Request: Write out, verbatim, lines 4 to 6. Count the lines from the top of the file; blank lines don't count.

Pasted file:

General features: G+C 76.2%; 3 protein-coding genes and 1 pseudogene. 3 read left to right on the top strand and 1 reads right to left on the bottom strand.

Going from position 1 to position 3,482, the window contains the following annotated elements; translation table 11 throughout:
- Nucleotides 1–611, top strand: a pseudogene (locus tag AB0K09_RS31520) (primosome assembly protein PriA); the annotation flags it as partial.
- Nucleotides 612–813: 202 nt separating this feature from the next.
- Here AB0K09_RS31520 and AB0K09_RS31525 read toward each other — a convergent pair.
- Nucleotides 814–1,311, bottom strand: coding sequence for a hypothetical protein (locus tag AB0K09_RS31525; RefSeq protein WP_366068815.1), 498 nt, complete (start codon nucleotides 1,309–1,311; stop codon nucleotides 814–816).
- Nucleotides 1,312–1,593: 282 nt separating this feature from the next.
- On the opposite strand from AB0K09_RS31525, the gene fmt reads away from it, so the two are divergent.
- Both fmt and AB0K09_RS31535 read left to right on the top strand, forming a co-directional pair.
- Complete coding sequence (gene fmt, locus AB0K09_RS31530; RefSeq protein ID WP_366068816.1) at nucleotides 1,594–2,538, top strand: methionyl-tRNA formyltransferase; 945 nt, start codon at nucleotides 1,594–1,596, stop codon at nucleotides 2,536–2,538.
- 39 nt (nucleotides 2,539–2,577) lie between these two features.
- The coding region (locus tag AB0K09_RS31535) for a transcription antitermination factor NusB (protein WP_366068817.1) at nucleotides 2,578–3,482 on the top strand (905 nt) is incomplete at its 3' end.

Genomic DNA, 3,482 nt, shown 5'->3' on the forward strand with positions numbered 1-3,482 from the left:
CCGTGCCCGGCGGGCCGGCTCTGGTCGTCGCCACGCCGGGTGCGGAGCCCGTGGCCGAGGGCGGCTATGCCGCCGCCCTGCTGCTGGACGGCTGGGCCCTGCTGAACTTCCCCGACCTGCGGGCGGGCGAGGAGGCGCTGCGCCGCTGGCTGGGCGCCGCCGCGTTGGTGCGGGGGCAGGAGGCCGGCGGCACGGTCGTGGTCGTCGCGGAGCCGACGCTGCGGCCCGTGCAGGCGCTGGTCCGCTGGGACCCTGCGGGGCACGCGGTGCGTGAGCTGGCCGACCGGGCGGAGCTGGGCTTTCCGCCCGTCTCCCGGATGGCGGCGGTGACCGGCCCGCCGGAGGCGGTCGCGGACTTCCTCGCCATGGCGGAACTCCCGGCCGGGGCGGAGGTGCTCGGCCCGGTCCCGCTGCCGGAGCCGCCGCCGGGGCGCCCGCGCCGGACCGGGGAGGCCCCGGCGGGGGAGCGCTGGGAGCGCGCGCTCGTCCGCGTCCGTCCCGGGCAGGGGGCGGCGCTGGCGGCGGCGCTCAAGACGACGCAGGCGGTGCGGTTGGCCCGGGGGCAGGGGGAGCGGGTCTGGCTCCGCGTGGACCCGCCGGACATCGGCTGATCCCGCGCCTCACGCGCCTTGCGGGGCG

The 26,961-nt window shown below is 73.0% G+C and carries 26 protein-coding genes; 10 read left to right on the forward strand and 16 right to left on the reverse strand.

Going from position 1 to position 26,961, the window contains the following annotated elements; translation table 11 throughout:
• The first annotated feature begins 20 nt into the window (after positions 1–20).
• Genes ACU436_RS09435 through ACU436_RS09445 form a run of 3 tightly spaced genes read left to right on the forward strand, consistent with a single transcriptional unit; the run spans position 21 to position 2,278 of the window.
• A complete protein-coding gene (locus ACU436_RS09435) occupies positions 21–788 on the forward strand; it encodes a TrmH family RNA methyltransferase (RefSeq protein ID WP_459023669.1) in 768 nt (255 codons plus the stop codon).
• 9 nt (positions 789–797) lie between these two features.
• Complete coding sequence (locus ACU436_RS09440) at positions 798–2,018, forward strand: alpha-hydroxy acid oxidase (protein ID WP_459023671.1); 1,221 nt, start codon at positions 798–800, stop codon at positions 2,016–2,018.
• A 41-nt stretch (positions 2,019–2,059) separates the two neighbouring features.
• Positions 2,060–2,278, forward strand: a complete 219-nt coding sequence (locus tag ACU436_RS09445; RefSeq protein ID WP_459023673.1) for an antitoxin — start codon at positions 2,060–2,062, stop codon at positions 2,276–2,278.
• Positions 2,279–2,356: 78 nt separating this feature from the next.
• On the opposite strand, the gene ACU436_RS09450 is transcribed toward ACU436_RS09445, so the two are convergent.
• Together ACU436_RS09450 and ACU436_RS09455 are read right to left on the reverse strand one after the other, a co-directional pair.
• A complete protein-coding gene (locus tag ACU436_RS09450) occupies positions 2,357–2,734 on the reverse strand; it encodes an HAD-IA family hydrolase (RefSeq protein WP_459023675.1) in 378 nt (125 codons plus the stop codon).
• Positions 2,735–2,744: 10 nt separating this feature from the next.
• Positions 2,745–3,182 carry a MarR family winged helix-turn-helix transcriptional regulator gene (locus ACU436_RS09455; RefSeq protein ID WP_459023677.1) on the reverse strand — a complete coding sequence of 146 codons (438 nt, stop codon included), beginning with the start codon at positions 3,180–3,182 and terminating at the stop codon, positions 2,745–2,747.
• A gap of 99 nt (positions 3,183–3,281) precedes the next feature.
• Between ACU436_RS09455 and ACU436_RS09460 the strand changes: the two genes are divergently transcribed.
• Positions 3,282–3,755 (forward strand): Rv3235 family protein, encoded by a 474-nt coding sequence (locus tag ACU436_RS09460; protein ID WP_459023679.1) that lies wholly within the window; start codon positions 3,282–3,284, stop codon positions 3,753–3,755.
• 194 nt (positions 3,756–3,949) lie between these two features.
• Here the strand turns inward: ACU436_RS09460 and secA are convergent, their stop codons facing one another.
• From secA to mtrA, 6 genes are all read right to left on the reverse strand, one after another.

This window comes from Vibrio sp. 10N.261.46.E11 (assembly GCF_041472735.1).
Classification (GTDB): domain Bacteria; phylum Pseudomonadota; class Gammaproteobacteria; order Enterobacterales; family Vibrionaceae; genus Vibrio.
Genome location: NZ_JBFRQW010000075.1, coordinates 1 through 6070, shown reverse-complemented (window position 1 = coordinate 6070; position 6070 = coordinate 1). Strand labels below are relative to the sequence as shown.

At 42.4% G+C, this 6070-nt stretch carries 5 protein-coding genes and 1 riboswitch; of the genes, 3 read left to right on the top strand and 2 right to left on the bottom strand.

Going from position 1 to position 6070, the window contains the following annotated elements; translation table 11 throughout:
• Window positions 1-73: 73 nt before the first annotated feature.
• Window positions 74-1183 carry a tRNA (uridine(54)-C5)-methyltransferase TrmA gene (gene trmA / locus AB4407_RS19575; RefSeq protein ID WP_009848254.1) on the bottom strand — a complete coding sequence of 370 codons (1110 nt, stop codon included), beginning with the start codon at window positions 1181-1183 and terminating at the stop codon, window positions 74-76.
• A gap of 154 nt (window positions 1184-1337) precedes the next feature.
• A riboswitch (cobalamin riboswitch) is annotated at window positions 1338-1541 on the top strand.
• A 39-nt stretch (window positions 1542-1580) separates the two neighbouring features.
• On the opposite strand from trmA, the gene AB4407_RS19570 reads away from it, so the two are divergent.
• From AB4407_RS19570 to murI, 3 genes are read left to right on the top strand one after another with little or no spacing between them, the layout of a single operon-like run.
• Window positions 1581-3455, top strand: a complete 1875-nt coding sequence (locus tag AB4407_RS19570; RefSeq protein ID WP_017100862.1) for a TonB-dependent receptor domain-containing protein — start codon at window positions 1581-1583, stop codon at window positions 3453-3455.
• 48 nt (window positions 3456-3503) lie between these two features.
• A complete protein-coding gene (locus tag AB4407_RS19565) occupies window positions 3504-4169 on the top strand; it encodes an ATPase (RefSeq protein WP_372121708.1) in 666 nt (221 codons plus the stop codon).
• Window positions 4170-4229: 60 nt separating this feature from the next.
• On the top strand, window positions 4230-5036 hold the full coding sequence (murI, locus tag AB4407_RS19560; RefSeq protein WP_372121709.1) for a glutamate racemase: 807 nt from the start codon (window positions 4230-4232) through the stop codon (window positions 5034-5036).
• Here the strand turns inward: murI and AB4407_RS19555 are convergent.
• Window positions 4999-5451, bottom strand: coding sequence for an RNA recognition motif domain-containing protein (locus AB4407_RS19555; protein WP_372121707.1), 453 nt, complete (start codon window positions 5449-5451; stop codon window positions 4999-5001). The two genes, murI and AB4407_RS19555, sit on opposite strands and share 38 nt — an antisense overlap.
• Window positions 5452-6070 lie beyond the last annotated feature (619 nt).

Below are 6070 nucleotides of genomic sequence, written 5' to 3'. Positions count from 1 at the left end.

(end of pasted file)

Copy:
- Nucleotides 612–813: 202 nt separating this feature from the next.
- Here AB0K09_RS31520 and AB0K09_RS31525 read toward each other — a convergent pair.
- Nucleotides 814–1,311, bottom strand: coding sequence for a hypothetical protein (locus tag AB0K09_RS31525; RefSeq protein WP_366068815.1), 498 nt, complete (start codon nucleotides 1,309–1,311; stop codon nucleotides 814–816).